But complainants aver, that as defendant has heretofore kept back and concealed from settlement this investment and never accounted for the same, but in settlement with them obtained their receipts and release in full, in which this matter was not included, that said releases, so far as they inay be invoked to
Perkins o. Fuurniquet et al.
bar this claim, were obtained by fraud and circumvention. And they declare the matters of this bill were kept back by defend. ant, and never accounted for. And they call on defendant to produce the account and items rendered by him when he obtained these releases, and show for what they were given.
They aver, too, that Harriet's release was given while she was yet a minor.
They pray for an account of proceeds, or amount of said investment, with eight per cent interest, and for general relief.
Defendant, in his answer, admits the marriage in Louisiana, admits the parties, and admits substantially the investments made in the State of Mississippi. But qualifying and explaining, says: That same year of the marriage he and his wife removed to the State of Mississippi, and continued their domicil there during all the time of their married life, which terminated by the death of his wife on the 12th August, 1824. That this removal was in pursuance of an understanding had between them before marriage with a view to bealth, and facilities of educating the children. Admits he retained some political rights in Louisiana after his removal till 8th of June, 1821 ; but says his civil domicil was changed as aforesaid, and on this allegation predicates his first and principal ground of defence, viz., that by reason of this domicil “respondent has always acted under the belief that there was no community of acquets and gains of property, lying iò Louisiana, between respondent and his said wife under the laws of Louisiana."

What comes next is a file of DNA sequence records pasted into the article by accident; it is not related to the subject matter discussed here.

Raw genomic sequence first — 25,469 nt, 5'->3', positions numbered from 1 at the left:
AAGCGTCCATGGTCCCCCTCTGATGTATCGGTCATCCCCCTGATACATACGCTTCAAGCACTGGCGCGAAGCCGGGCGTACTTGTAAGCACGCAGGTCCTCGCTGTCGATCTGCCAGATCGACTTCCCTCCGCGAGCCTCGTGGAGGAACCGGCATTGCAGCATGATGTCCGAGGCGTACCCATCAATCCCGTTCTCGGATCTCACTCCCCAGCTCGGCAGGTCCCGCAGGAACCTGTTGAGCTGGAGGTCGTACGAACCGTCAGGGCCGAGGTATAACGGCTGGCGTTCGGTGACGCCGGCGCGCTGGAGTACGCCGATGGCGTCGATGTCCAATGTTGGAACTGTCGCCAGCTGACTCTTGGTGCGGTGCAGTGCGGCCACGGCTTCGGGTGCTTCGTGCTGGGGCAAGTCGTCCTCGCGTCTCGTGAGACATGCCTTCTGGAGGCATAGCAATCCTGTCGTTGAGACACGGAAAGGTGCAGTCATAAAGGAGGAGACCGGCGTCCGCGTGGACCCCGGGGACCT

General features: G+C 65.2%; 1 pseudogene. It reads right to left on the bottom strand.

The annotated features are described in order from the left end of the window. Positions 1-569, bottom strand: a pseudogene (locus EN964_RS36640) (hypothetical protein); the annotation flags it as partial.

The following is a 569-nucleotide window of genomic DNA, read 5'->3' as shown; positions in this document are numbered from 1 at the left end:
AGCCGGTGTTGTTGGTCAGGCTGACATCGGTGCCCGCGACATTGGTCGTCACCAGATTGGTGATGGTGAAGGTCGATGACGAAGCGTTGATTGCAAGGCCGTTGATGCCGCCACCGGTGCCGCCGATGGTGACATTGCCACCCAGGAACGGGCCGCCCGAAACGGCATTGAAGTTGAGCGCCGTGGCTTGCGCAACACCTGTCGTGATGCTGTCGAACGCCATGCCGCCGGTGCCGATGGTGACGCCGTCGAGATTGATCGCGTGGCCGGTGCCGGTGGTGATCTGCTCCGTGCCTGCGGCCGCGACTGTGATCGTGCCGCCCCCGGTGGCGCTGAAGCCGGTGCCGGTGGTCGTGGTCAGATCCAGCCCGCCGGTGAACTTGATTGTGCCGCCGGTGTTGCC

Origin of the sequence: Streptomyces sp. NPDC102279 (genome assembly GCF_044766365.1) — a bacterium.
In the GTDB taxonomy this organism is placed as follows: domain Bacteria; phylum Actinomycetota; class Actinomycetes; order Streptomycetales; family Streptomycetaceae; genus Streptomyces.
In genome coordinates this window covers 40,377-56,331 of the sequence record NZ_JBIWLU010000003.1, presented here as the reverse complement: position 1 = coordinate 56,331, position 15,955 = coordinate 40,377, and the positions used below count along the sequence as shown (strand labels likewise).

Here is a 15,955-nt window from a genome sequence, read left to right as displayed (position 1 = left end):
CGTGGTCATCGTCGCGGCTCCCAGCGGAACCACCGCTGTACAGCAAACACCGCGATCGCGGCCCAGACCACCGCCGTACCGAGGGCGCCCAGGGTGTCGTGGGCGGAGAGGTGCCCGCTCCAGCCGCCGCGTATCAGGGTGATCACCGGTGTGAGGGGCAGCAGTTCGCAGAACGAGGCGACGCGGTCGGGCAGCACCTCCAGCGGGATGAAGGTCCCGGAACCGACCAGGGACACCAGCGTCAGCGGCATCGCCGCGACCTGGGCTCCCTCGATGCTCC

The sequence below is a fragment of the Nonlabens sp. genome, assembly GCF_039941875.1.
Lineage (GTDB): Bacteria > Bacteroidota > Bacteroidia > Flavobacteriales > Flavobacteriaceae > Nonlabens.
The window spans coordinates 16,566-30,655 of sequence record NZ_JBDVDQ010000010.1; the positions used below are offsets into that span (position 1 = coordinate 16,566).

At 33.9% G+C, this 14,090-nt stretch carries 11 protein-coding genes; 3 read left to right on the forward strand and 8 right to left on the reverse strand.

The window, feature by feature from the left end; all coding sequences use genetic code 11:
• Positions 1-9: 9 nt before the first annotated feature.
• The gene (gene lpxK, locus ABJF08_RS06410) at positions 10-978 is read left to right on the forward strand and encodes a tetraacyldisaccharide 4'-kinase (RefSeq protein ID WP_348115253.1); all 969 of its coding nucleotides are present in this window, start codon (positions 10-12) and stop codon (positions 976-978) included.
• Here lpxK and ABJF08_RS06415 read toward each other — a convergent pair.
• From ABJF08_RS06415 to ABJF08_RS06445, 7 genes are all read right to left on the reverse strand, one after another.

As a second ground of defence, he submits, also, that if, as alleged in said bill, the domicil was not changed, yet, as head of the community, he was entitled to the absolute disposal of the acquets and gains, without accountability to his wife, or her legal representatives.
As a third ground of defence, denies that the investments in Mississippi were made with money to which his wife had any legal or equitable title whatever. And denies they were made to gain any unjust advantage over his wife or her heirs.
Fourth point of defence is matter in abatement, in which defendant assumes, that if liable to the demand made in said bill, it is only to an administrator of his wife's estate, and not to the complainants.